Currencies recover from Omicron chaos but analysts warn more volatility ahead

FILE PHOTO: A picture illustration of  U.S. dollar, Swiss Franc, British pound and Euro bank notes, taken in Warsaw January 26, 2011. REUTERS/Kacper Pempel
FILE PHOTO: A picture illustration of U.S. dollar, Swiss Franc, British pound and Euro bank notes, taken in Warsaw January 26, 2011. REUTERS/Kacper Pempel

By Kevin Buckland

OTTAWA (Reuters) - Currency markets calmed on Monday in Asia after the initial shock of Omicron's discovery sent investors scurrying for cover last week, but analysts warned of more volatility with little still known about the new coronavirus strain.

The risk-sensitive Australian dollar rose 0.37% to $0.7139, recovering after a 1% tumble on Friday that saw it dip to $0.71125 for the first time since Aug. 20.

The Mexican peso also rebounded, surging 0.93% to 21.7280 per dollar, after slumping to its weakest in almost 14 months at 22.1540 on Friday.

The safe-harbour yen, which had been the biggest beneficiary of the flight to quality, weakened 0.09% to 113.60 per dollar. The Japanese currency surged as much as 2% at one point on Friday to 113.05.

Fellow haven the Swiss franc sank 0.45% to 0.9257 per dollar.

The South African rand recovered from Friday's one-year low at 16.3675 per dollar, jumping 0.93% to 16.1400.

South Africa discovered the Omicron variant last week, and countries globally have been quick to tighten border controls with mutations in the spike protein suggesting it could be resistant to current vaccines.

Despite the speed of the response, Omicron has since been detected in places including Australia, Britain, Canada, Germany and Hong Kong.

On a reassuring note, a South African doctor who was one of the first to suspect a different coronavirus strain said that symptoms of Omicron were so far "very mild".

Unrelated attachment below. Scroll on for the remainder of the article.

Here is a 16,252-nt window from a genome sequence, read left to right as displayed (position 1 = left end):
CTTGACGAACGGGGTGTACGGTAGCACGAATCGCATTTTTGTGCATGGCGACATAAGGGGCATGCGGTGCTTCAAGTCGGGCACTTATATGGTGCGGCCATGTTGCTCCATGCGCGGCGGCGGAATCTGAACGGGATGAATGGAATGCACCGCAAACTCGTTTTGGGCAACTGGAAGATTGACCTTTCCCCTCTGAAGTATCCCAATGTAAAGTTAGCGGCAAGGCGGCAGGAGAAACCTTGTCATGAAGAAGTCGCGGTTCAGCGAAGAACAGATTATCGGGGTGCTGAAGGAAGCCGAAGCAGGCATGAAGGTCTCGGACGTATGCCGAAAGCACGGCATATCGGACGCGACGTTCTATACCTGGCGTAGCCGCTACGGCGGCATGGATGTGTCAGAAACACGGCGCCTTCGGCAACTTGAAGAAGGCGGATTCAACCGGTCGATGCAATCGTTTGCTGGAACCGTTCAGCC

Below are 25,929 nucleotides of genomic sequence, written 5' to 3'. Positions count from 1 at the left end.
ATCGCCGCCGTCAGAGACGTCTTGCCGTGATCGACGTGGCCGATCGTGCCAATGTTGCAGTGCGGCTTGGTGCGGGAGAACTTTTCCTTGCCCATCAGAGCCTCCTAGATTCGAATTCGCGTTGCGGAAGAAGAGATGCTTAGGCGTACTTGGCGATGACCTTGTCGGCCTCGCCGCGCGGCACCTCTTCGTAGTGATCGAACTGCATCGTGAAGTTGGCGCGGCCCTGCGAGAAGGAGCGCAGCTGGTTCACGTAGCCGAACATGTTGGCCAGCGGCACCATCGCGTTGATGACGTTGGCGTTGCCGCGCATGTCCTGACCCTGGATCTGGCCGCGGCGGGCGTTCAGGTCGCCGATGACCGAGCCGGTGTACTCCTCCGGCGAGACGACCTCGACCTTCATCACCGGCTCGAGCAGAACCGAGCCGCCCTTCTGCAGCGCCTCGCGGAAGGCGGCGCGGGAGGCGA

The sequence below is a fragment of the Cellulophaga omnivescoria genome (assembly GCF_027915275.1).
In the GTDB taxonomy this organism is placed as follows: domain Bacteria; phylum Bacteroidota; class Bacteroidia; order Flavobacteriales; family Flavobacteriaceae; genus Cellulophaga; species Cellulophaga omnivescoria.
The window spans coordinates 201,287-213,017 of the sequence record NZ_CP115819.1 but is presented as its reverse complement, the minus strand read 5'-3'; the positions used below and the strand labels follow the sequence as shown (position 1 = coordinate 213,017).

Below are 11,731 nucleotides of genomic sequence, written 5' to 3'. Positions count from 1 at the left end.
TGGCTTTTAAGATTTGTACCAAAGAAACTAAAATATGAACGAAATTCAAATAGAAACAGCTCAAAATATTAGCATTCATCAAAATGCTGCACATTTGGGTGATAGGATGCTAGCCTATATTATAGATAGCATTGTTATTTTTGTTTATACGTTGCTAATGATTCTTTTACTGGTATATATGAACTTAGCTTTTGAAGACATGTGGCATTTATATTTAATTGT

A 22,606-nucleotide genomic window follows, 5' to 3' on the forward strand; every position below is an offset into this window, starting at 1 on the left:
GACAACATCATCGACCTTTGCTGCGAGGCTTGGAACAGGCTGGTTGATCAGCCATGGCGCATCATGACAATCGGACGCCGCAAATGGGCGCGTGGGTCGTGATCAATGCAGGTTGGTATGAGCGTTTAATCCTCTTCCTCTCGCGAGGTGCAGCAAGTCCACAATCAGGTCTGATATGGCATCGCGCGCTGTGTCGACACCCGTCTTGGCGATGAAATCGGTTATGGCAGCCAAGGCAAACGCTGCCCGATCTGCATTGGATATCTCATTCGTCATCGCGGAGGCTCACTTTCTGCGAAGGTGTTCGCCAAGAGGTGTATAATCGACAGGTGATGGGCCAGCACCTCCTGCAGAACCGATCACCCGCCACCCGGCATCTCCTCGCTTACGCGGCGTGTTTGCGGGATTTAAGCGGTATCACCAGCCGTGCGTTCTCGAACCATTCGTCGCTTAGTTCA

BioNTech said Friday it may know within two weeks if the vaccine it developed with Pfizer needs to be reworked.

"Until then, market volatility is likely to remain elevated," Rodrigo Catril, a senior FX strategist at National Australia Bank, wrote in a client note. "Markets have been forced to reassess the global growth outlook until we know more."

"We expect currencies to be volatile this week," echoed Joseph Capurso, a strategist at Commonwealth Bank of Australia. "It will not take much negative news about Omicron to push AUD below $0.7000."

President Joe Biden will give an update later on Monday of the U.S. response to the new variant.

The U.S. dollar index - which measures the currency against six major peers - traded at 96.283, after dipping to a one-week low of 95.973 on Friday.

While the dollar stands to benefit from the uncertainty because of its status as a safe haven, Omicron clouds the outlook for when the Federal Reserve - and other global central banks - can raise interest rates.

The euro, which jumped 0.98% on Friday as traders closed out short positions, dropped 0.32% to $1.12785.

Several officials from the European Central Bank, which has maintained a dovish stance in the face of mounting inflation pressures, have speaking duties on Monday, including ECB president Christine Lagarde.

Sterling was about flat at $1.33325, off Friday's 11-month low at $1.3278.

In cryptocurrencies, bitcoin edged higher to around $57,400, continuing a recovery from Sunday's one and a half-month low of $53,308.93.

(Reporting by Kevin Buckland; Editing by Lincoln Feast.)

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